17 Cabinet Departments 60% of federal workforce Cabinet leaders are called “secretaries” – Except for Dept. of Justice (attorney general) Most departments are sub-divided into bureaus, divisions, sections, etc. – Bureau of Indian Affairs in the Department of the Interior

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19 Government Corporations Most recent additions to the bureaucracy Businesses established by Congress to perform functions that could be provided by private businesses (Amtrak, FDIC, TVA) – TVA provides electricity at reduced rate to millions of Americans in Appalachia; this area failed to attract private utility companies to provide service there

20 Independent Executive Agencies Closely resemble Cabinet departments but have narrower areas of responsibility Appointed by President They perform services rather than regulatory functions – NASA – EPA

21 Independent Regulatory Commissions The intent is that they would develop expertise and provide continuity of policy with respect to economic issues National Labor Relations Board (NLRB), Federal Reserve Board, Federal Communications Commission (FCC) Occupational Safety and Health Administration (OSHA)

22 Political Involvement of Gov’t Workers During the 1930s, many Americans feared that members of the civil service would play major roles in the gov’t (perhaps to much of one) – Congress enacted the Political Activities Act (1939) – better known as the Hatch Act (prohibits civil servants from taking activist roles in partisan campaigns) – Was the Hatch act too extreme? Violation of 1 st Amendment?

23 Political Involvement of Gov’t Workers Federal Employees Political Activities Act (1993) – allows employees to run for public office in nonpartisan elections, contribute money, and campaign in elections

24 How the Bureaucracy Works When Congress creates any kind of department, it is actually delegating some of its powers listed in Article I, Section 8 How agencies execute congressional wishes is called implementation, the process by which a law or policy is put into operation

25 How the Bureaucracy Works Iron Triangles demonstrate the relationship between agencies, interest groups, and congressional committees to implement policy

26 Example of Iron Triangle Department of Veterans’ Affairs House Committee on Veterans’ Affairs American Legion; Veterans of Foreign Wars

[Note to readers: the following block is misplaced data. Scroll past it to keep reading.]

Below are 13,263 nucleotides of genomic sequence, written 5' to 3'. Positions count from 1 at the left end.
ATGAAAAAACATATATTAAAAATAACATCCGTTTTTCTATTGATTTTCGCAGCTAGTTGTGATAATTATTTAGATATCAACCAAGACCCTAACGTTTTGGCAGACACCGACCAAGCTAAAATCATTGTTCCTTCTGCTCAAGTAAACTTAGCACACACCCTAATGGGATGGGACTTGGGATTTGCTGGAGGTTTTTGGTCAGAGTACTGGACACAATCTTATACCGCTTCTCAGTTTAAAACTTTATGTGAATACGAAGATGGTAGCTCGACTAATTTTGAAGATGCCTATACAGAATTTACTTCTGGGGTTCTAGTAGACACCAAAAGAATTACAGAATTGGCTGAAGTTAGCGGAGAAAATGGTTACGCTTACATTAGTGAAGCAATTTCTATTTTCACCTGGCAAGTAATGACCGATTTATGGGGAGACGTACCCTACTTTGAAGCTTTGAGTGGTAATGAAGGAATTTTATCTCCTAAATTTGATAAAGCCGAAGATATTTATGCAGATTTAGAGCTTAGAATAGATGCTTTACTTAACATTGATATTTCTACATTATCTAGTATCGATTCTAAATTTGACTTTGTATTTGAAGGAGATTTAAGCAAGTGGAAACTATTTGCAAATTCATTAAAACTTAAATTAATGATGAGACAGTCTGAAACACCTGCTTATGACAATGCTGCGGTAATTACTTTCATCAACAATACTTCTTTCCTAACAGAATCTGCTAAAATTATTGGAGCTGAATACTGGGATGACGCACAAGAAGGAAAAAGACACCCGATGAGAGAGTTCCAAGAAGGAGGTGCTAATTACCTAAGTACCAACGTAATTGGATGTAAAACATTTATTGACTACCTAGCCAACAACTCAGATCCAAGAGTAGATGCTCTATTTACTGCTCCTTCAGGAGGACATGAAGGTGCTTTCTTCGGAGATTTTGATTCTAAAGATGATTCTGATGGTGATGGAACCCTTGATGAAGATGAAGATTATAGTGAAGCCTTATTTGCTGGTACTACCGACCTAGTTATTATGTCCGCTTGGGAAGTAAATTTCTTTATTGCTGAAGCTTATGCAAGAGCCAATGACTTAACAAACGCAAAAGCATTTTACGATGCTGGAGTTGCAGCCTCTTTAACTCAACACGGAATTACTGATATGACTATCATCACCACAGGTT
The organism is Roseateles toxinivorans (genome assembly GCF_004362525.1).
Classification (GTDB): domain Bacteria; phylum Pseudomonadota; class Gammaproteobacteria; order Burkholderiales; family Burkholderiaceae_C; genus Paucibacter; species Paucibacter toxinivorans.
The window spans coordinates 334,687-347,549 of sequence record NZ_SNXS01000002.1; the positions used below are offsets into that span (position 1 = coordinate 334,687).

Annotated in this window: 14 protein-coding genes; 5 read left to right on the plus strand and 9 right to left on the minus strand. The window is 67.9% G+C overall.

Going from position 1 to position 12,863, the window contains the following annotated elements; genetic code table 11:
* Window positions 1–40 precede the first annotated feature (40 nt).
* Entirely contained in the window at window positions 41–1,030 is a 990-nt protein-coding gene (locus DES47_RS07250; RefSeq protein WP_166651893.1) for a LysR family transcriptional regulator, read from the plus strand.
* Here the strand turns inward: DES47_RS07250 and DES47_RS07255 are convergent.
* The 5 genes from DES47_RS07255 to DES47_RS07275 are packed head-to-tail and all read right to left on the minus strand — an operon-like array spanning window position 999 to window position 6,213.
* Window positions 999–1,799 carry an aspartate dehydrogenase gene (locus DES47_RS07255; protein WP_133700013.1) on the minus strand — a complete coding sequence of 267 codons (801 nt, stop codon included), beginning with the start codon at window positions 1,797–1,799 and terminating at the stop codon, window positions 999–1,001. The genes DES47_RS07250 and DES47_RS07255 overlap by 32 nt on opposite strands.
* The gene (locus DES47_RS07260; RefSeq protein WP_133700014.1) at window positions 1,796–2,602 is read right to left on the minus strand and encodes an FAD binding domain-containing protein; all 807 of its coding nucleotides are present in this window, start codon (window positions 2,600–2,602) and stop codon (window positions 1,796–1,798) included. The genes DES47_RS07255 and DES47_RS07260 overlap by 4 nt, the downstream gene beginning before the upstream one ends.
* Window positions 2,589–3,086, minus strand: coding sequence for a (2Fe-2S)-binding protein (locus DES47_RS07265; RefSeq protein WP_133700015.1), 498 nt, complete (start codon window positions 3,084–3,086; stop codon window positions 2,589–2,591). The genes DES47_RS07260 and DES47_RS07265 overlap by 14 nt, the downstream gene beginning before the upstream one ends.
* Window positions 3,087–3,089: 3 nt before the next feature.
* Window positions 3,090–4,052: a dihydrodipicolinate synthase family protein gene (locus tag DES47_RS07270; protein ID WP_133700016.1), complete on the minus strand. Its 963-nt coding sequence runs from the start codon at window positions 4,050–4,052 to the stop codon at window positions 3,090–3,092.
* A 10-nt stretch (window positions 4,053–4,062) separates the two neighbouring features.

27 Issue Networks Many political scientists prefer to examine issue networks (loose and informal relationship that exist among a large number of actors who work in broad policy areas) Similar to Iron Triangles, except they include external influences – Lawyers, consultants, academics, public relations specialists, even the courts Unlike Iron Triangles, Issue Networks are constantly changing

28 Interagency Councils As a result of the increasing complexity of many policy domains, many alliances have also been created within the bureaucracy An example is interagency councils (working groups that bring together representatives of several departments and agencies to facilitate the coordination of policy making and implementation) – The US Interagency Council of the Homeless (1987) works to coordinate the activities of more than 50 agencies and programs

29 Making Policy The end goal is policy making! Many policy decisions are left up to individual employees (lawyers decide who to prosecute, IRS agents make decisions in personal audits) Administrative discretion – the ability to make choices concerning the best way to implement congressional or executive intentions – Exercised through ruling making and administrative adjudication

30 Rule Making Quasi-legislative administrative process that results in regulations and has the characteristics of a legislative act. Establishing regulations There is a procedure to be followed (this can take weeks, months, or even years)

31 Administrative Adjudication Quasi-judicial process in which a bureaucratic agency settles disputes between 2 parties in a manner similar to the courts Used if persons or businesses are not in compliance with a federal law – Federal Trade Commission determines what constitutes unfair trade practices – EEOC and SSA

32 Making Agencies Accountable Who should the bureaucracy answer to? There is a system of checks and balances in place…

33 Executive Control Presidential Appointments With the approval of Congress, can reorganize the bureaucracy Make changes in an agency’s annual budget requests Executive Orders – rules or regulations issued by the president that have the effect of law

34 Congressional Control Can create or abolish departments and agencies Transfer agency functions (Dept. of Homeland Security) Senate confirmation of presidential appointments Constitutional powers: – Investigatory powers (FEMA) – “Police patrol” and “fire-alarm” oversight – Appropriations (“power of the purse”) – Tracking money (GAO and OMB)

35 Judicial Control Ensures that agencies abide by due process laws Litigation, or the threat of litigation, exerts strong influence on bureaucrats

36 FRQ Discussions – NO WRITING! 1.Iron triangles, or subgovernments, often form around a specific policy area to shape and administer relevant policies. Select ONE of the following policy areas and complete the tasks below Agriculture The environment Product safety Oil A.Identify the participants in the iron triangle B.Describe something each participant would receive from each of the other participants in the triangle.

37 FRQ Discussions – NO WRITING! 1.In the first half of U.S. history, bureaucracies tended to act in a client-oriented role. However, since the early 1900s, the bureaucracy has become more of a regulator. A.Identify TWO agencies that serve in a regulatory capacity, and give an example of a regulation they have made. B.Describe ONE complaint made about the federal bureaucracy acting in the role of a regulator.